BY SANDY STAGGS
Peter Pan has been flying around the planet and inspiring audiences for well over a century. Since J.M. Barrie’s original “Peter Pan, or The Boy Who Wouldn’t Grow Up” in 1904, countless adaptations have graced the page, stage and cinema, including the prequel “Peter and the Starcatcher,” the Upstate’s hottest new play this season.
And now the 2015 Broadway musical “Finding Neverland” swoops into the Peace Center with all of its pixie dust, imagination and heartwarming sentimentality. Meticulously faithful to the 2004 Johnny Depp and Kate Winslet film, which in glorious circular fashion is itself based on Allan Knee’s play “The Man Who Was Peter Pan,” “Finding Neverland” features music and lyrics by Gary Barlow and Eliot Kennedy and a book by James Graham.
This version tells the true story of Barrie and the impetus behind the eponymous character Peter and his adventures with Wendy and the Lost Boys.
Barrie, embodied here with facetious perfection by Billy Harrigan Tighe (Broadway ‘s “Pippin” and “The Book of Mormon”), is already a successful playwright reeling from a lousy reception to his latest work, meets his muses for “Peter Pan” in London’s Kensington Gardens in the form of four very young lads: George, Jack, Michael and Peter, played with vigor and gusto by an alternating cast of fellows and on this evening the outstanding Bergman Freedman, Turner Birthisel, Tyler Patrick Hennessy and Colin Wheeler.
And despite being married to Mary (Kristine Reese), he embarks on a platonic friendship with the boy’s widowed mother Sylvia Llewelyn Davies, brought to life by the impeccable soprano Christine Dwyer (Broadway’s Elphaba in “Wicked”).
A kid at heart, Barrie becomes their father figure and playmate and enthralls the Lost Boys with fanciful tales of Neverland, fairies and pirates which ultimately become the basis for “Peter Pan.”
Dubious at first, theater producer Charles Frohman (played with maximum comedic effect by John Davidson, co-host of TV’s 1980s show “That’s Incredible!”) and his company stage “Peter Pan” and it’s an instant sensation.
Rounding out the main cast is the ebullient Broadway veteran Karen Murphy as Sylvia’s mother who disapproves of impish Barrie’s relationship with Sylvia and the boys.
Oh and it’s refreshing to see a live dog on stage (remember “The Curious Incident of the Dog in the Night-Time”?) and a very well-trained one at that: the St. Bernard named Sammy.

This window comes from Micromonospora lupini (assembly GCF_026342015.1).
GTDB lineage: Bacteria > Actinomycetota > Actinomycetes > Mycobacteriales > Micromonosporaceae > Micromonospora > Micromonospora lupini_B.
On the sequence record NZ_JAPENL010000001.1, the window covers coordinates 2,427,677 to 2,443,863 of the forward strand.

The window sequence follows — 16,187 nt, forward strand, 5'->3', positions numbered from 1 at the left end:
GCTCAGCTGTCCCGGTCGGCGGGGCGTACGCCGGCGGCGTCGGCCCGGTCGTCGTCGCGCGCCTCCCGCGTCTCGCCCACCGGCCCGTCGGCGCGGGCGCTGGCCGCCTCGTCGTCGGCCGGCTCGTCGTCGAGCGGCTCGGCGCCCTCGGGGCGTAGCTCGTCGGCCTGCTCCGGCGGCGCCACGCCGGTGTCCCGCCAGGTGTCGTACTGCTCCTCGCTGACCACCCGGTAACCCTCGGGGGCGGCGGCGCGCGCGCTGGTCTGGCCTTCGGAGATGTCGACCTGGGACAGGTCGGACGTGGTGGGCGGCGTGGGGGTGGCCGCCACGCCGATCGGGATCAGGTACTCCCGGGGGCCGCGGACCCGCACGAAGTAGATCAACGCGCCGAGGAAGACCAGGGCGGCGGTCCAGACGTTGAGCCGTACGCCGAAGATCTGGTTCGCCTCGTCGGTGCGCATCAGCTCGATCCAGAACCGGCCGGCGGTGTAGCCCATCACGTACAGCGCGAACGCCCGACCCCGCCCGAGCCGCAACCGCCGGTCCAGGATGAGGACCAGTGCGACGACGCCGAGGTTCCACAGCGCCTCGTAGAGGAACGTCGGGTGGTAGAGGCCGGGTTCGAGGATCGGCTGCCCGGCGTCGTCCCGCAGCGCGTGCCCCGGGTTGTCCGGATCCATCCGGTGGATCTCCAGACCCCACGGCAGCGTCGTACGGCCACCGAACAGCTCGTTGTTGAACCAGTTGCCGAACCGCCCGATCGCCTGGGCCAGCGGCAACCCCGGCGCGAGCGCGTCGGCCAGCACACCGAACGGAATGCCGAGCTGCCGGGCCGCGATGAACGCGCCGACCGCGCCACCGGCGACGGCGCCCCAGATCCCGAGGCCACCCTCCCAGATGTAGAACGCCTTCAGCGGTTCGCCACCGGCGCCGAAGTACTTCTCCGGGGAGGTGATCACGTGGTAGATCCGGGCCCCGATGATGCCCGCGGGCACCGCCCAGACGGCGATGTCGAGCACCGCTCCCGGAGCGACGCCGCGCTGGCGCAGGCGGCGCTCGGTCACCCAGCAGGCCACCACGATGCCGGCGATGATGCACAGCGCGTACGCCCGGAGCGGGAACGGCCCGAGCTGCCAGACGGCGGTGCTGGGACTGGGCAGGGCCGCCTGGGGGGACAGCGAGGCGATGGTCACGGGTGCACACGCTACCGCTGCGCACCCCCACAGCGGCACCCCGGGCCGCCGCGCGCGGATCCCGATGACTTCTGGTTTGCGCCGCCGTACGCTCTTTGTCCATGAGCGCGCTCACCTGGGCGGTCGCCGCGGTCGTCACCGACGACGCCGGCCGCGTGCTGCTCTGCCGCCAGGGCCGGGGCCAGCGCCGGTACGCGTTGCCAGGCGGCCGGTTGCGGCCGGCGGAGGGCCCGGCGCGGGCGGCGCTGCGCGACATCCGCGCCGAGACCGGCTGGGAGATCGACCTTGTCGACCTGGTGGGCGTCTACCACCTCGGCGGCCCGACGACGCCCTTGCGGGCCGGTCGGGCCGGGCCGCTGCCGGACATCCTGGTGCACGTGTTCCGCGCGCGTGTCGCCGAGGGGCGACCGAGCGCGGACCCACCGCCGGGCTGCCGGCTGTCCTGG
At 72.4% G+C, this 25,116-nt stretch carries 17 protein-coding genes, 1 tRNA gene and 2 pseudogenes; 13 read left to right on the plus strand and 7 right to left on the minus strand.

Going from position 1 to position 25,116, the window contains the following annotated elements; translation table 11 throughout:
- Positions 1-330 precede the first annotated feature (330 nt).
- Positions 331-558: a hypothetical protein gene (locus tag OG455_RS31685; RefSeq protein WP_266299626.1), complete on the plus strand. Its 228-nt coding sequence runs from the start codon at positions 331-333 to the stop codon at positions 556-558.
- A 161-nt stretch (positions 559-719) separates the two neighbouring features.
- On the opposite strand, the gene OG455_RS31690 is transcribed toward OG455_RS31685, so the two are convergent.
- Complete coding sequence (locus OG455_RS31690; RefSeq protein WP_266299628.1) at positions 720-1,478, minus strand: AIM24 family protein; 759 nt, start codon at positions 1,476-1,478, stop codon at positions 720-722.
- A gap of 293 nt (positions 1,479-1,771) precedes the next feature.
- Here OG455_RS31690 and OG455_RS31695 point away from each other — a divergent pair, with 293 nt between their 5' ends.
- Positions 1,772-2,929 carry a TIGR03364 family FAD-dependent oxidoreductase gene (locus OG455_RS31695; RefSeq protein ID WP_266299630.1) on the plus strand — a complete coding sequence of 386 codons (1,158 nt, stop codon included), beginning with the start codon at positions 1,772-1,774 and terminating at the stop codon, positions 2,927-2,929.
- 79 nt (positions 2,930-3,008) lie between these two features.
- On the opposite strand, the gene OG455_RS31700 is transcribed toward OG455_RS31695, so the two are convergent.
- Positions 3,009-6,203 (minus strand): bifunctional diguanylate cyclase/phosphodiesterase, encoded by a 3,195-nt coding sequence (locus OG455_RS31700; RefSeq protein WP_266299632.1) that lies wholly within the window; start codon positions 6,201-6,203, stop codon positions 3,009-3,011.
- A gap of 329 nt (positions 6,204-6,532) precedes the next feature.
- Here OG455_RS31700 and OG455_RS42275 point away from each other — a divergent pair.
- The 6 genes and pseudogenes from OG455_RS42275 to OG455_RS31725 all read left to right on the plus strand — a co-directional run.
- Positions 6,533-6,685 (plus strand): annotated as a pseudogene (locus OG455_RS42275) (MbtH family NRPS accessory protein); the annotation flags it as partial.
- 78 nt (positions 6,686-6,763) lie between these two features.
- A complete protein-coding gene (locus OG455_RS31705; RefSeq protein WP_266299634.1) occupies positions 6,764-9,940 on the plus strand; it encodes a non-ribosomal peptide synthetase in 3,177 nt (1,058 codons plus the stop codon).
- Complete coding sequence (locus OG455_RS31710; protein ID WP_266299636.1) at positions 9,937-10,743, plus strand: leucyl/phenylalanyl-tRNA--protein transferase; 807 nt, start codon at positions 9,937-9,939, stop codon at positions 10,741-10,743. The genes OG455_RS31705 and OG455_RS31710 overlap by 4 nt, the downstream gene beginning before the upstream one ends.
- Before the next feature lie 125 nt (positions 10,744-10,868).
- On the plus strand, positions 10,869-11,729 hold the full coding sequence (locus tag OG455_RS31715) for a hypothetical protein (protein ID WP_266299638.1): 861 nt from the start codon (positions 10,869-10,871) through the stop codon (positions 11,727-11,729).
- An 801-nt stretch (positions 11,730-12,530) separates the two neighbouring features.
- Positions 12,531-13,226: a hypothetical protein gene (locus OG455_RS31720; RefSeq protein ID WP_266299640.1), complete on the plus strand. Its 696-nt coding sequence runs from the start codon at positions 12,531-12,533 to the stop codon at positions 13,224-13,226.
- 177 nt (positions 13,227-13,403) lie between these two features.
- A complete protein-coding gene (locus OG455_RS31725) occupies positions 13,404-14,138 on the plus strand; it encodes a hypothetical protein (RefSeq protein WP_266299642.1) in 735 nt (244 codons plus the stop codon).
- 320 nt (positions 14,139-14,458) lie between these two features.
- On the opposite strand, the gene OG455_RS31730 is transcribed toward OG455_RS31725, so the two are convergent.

While the sophisticated orchestrations are superb and varied (from Irish folk music to the brooding imagery in “Circus of the Mind”), many of the songs fall into the nostalgic but less memorable category. But multiple Tony-winning director Diane Paulus’ (“Hair” and “Porgy and Bess” and more recently “Waitress” and “Pippin”) presentation elevates the material in a decisively winsome fashion, particularly the Dinner Party and pub scenes choreographed by Mia Michaels, as well as and some simple, but decisively delightful, surprises in the finale.
There are some down-tempo numbers that will definitely stick with you though such as Ms. Dwyer in “All That Matters” (which could easily be a hit for Celine Dion), her stupendous ballad “What You Mean to Me” with Tighe, and Tighe and young Wheeler in “When Your Feet Don’t Touch the Ground.”
The production’s scenic design by Scott Pask is sparing for the most part and uses many stage tricks of Edwardian England buoyed with modern devices such as set pieces on tracks, gentle video projections by Jon Driscoll, illusions by Paul Kieve, and an awe-inspiring air sculpture (yes, that’s a thing apparently) by Daniel Wurtzel.
“Finding Neverland” also features dynamic costumes by Suttirat Anne Larlarb (“Waitress”), lighting by award- winning Kenneth Posner (three Tony nominations in 2013 for “Kinky Boots,” “Pippin” and “Rodgers + Hammerstein’s Cinderella”), sound design by Jonathan Deans and music direction by Ryan Cantwell.
Even though “Finding Neverland” was passed over by the Tony committee in 2015, and was nominated for a few Drama Desk and Drama League awards, this musical is bound to tug at your heartstrings with its themes of innocence, hope and love. And though it may never grow up, I BELIEVE this work will only improve with age.
“Finding Neverland” continues through July 30 at the Peace Center, 300 South Main Street in Greenville. Call (864) 467-3000 or visit http://www.peacecenter.org.